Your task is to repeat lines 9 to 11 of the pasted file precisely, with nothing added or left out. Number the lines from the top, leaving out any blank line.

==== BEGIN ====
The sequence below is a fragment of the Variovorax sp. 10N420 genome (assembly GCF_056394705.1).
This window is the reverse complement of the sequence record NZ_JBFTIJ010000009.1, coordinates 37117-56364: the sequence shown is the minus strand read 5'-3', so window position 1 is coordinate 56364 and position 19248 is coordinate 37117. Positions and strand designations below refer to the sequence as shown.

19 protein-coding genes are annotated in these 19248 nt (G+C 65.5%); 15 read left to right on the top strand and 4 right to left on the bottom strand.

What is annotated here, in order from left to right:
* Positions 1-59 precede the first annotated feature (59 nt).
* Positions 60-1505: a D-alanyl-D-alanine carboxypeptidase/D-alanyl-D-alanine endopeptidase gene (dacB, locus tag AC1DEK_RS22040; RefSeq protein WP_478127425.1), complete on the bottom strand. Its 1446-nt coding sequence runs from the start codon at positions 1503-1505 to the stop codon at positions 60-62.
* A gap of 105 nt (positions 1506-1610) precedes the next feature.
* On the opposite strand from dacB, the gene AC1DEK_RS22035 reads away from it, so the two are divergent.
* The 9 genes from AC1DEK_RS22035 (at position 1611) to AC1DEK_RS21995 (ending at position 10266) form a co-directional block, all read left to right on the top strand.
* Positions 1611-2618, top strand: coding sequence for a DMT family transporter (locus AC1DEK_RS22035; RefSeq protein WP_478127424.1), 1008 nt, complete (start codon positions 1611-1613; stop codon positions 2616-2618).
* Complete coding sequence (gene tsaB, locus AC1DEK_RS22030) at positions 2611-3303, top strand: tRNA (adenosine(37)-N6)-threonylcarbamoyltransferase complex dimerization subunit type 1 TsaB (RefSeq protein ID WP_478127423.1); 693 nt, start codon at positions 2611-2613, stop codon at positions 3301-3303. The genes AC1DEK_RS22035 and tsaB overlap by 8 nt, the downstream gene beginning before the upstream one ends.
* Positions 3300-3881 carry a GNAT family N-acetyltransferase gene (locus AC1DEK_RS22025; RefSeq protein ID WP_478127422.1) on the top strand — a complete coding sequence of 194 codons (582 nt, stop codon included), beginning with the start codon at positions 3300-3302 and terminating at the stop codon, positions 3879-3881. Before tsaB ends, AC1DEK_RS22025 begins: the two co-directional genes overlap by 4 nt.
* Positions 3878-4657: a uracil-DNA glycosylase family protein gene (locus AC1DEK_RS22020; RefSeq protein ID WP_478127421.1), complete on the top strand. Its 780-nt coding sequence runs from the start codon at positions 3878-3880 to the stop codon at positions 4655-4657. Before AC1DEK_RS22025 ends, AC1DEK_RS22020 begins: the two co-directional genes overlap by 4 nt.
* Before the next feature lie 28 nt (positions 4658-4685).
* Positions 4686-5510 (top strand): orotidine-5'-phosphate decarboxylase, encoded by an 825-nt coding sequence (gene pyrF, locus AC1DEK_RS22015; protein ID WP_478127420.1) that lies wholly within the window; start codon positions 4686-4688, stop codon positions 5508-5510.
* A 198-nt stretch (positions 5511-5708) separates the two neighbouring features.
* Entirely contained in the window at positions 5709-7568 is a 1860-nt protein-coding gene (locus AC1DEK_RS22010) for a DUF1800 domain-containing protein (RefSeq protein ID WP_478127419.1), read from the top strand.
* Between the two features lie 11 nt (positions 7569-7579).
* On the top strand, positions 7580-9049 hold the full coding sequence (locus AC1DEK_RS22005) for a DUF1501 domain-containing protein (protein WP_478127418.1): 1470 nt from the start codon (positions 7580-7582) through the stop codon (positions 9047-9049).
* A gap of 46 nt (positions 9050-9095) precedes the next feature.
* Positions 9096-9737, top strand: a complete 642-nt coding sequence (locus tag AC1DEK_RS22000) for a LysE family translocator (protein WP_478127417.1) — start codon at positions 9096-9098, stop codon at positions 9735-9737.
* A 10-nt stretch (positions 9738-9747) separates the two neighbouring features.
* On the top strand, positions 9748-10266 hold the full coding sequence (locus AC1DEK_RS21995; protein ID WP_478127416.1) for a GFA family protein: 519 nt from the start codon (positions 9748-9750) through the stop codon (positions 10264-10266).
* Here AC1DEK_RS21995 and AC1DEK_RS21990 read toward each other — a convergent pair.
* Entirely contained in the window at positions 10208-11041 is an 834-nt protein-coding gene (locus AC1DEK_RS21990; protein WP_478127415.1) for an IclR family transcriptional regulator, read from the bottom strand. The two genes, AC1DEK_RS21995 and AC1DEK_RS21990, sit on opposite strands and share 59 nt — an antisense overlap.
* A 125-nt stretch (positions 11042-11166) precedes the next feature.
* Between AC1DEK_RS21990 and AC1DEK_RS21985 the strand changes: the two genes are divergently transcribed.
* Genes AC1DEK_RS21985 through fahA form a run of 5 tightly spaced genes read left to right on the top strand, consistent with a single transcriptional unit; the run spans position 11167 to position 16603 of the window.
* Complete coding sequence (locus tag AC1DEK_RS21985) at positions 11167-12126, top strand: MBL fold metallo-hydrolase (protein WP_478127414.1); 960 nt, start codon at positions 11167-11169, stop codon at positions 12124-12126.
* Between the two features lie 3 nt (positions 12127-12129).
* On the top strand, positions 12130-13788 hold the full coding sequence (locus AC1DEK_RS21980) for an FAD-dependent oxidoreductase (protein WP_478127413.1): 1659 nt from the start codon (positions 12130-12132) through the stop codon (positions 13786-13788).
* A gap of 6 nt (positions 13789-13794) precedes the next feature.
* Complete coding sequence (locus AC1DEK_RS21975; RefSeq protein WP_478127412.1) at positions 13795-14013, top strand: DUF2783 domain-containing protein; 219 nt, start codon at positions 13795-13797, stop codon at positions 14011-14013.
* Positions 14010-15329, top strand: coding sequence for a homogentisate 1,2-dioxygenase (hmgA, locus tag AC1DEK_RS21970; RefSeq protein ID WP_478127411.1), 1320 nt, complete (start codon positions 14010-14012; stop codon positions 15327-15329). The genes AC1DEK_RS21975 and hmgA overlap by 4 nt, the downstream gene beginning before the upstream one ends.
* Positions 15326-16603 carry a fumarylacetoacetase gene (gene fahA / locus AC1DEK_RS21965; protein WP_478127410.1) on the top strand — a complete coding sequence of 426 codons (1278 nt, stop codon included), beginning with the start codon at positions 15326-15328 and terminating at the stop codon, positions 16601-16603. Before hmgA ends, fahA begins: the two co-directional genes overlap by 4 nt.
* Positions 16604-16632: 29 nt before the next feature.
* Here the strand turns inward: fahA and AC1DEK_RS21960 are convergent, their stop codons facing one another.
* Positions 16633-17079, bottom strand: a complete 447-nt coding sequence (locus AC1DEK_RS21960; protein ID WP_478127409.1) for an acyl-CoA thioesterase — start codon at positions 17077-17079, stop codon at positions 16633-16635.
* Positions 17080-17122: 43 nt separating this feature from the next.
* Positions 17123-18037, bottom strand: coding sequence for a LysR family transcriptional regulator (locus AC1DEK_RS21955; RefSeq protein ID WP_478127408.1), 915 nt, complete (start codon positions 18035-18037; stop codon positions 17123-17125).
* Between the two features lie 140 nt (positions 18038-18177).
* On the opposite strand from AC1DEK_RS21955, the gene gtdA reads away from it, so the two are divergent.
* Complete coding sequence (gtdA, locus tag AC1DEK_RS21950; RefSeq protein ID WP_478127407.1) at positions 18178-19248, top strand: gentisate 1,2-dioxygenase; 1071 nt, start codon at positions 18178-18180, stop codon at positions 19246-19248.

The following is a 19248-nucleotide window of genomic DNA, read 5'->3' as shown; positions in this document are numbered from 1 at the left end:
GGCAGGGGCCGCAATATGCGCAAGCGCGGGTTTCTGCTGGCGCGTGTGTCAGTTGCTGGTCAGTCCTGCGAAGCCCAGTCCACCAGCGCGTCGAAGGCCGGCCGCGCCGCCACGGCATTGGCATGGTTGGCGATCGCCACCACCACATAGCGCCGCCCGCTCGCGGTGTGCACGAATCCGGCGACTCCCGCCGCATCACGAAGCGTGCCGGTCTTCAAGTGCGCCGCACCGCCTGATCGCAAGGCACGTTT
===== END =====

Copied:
* The 9 genes from AC1DEK_RS22035 (at position 1611) to AC1DEK_RS21995 (ending at position 10266) form a co-directional block, all read left to right on the top strand.
* Positions 1611-2618, top strand: coding sequence for a DMT family transporter (locus AC1DEK_RS22035; RefSeq protein WP_478127424.1), 1008 nt, complete (start codon positions 1611-1613; stop codon positions 2616-2618).
* Complete coding sequence (gene tsaB, locus AC1DEK_RS22030) at positions 2611-3303, top strand: tRNA (adenosine(37)-N6)-threonylcarbamoyltransferase complex dimerization subunit type 1 TsaB (RefSeq protein ID WP_478127423.1); 693 nt, start codon at positions 2611-2613, stop codon at positions 3301-3303. The genes AC1DEK_RS22035 and tsaB overlap by 8 nt, the downstream gene beginning before the upstream one ends.